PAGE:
While looking at examples of visualizations for my thesis writing this fall, I was struck by how many made effective use of documentary-style narrative visualization in some way. Whether used as an introduction to orient the user, or used as the primary technique in the piece, many successful visualizations are based on cinematic techniques that incorporate music or animation to improve both the understanding and memorability of a graphic.
When my Sketching with Code class was asked to program a line or bar plot in d3, it seemed like a good opportunity to recreate another of the simple visualizations from my original soil poster, and to use transitions, music, and animation to increase interest in this simple bar chart, and to direct attention to the information it contains.
For me, realizing that soil stores more than half as much carbon as all of the global coal, oil, and gas reserves was a big surprise. It was also a turning point in shaping how I understood the relevance to soil health as a method of combating climate change. In the original poster, this surprising revelation was pushed to the final visualization in the bottom right corner, and didn’t have the prominence that I felt it deserved. It’s a simple piece of data, and doesn’t require a complex visualization. A simple bar chart does quite well for the purpose, but it’s easy for viewers to miss the important comparison because bar charts are so ubiquitous. For this reason, this visualization seemed like a particularly good candidate for animation.
(Warning: this video has background music!!)
The bar and pie charts were constructed in d3 using sequences of transitions and easing to draw one bar at a time, accompanied by text that interprets the meaning of each piece of data incorporated. The narrative steps the viewer through the data, interprets significance, and provides context for each piece of data shown. It also helps to connect the pie chart to the soil bar, and to link the organic carbon content of the soil to its storage capacity.
When developing the visualization without music, I found myself annoyed with the delays caused by the animation, and impatient to rush the transitions between states. It was clear that it would be difficult to balance the speed of the animation against the time that people need to read the text and watch the animation, especially when viewing for the first time.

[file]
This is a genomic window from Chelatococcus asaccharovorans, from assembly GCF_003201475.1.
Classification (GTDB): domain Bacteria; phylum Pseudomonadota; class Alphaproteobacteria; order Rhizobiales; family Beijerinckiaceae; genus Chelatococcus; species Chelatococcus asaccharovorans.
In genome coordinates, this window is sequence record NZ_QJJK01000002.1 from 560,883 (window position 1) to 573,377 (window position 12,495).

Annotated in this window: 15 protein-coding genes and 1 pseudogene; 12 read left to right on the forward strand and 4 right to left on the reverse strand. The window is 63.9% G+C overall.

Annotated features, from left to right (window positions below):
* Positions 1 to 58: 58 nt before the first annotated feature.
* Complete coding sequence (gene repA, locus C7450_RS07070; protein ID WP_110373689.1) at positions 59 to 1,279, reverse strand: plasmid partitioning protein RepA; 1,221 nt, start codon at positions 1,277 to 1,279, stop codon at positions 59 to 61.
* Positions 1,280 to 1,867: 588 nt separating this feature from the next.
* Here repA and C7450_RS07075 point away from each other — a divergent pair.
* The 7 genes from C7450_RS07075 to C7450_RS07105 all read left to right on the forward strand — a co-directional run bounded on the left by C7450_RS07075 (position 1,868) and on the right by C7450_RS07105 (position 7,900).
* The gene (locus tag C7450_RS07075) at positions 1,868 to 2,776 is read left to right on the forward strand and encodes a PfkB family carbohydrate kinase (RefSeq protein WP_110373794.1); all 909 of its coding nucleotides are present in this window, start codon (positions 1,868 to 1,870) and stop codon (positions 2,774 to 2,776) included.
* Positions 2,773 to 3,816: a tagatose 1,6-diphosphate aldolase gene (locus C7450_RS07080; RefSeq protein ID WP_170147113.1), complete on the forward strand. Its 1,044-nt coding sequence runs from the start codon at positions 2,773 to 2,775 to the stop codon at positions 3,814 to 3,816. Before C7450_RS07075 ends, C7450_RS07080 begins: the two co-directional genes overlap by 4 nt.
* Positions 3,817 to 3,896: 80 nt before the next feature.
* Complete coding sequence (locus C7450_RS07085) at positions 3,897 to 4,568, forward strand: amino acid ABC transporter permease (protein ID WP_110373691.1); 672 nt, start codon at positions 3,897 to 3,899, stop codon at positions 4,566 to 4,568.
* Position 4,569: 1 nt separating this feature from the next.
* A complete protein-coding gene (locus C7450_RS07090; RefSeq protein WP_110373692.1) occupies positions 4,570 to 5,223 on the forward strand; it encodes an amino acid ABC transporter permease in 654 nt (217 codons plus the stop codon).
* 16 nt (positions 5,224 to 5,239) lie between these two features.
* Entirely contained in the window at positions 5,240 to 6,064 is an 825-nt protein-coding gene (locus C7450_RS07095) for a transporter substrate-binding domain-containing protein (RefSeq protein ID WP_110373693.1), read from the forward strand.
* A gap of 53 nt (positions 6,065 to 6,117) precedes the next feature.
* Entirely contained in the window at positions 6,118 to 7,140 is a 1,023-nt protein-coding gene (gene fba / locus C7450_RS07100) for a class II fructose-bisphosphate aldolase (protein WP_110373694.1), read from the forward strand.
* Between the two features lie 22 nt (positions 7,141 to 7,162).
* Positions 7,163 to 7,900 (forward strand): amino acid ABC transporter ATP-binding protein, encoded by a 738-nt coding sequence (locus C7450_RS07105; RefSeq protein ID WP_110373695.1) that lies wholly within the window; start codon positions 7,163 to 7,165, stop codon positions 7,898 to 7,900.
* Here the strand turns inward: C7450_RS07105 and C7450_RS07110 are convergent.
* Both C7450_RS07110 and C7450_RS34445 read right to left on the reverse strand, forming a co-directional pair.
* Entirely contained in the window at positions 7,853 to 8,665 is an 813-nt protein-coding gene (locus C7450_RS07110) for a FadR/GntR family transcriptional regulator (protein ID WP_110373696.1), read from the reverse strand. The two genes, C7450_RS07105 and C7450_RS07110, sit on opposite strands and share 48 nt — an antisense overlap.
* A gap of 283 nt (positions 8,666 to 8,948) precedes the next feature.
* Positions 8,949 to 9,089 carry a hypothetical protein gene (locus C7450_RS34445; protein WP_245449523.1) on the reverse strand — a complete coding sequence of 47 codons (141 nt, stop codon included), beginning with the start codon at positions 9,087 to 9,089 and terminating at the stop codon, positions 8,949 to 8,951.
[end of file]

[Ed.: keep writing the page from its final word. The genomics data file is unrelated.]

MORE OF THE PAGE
Adding the background music made a dramatic difference in how I perceived the animation. The 500 ms transition time that had felt agonizingly slow now felt too fast, because it didn’t match the tempo of the music. In the final version, the text dwell time on the screen is 2000 ms, with 3000 ms transitions for the fade in time. The entire visualization takes just over a minute, which felt impossibly long without the music, and much more reasonable with it.
The music also added an emotional component to the visualization that was not there before. I used the Epilogue piece from Doug Hammer’s album Travels: a slow, deliberate piano score with a lot of emotion. This set the tone of the visualization and emphasized the subjective importance that I wanted to convey.
Overall, I think that this was a successful experiment. The animated visualization helps to improve the impact and emotional significance of an otherwise unremarkable graphic. The narration provides important context and places emphasis on the meaning of the data shown, rather than the presentation.
This animation would make a successful introduction to the project or to a section of the exploratory piece. I would not use this presentation style for every visualization, because the enhanced impact comes at the expense of time. I felt that the additional time was justified here, because it was so easy to
miss the important feature of the bar chart in a cursory examination.
As a graphic for science communication, I would like it to go one step further. This simple narrative does not fully represent the nuance of this topic, and does not present alternate views. The visualization does not yet do justice to the full content of the paper, which gives a comprehensive overview of global carbon
cycles and how changes to soil carbon might affect climate change.
Though I was careful not to state it in this way, simplistic interpretation of my animated introduction could suggest that organic farming is sufficient to solve climate change. In reality, this is just one approach of many that must be taken to address an issue of this magnitude. There are many excellent reasons to focus on improving soil health in addition to its benefits for climate change, but it’s important to realize that increasing soil humus is not a cure-all solution. When discussing issues of scientific and social import, it is particularly critical to make sure that the design supports the full context of the issue, rather than a single component of it.
On a technical note, I found that the timing of the animation varied significantly from computer to computer and between my local server and github pages. Running my screen capture software on top of the visualization also changed its timing a bit, so that the video doesn’t quite represent the timing that I had planned. I think that this has something to do with the internal timing of d3 transitions, and how the easing functions stack up. For a quick homework assignment to try things out, this wasn’t a big deal, but I found it annoying that I couldn’t control the animation more precisely. I’m not sure how I would change this in the future, but I think I might experiment a bit with using browser-run events rather than stacked d3 transitions, to see if that might help to reduce variations in playback timing.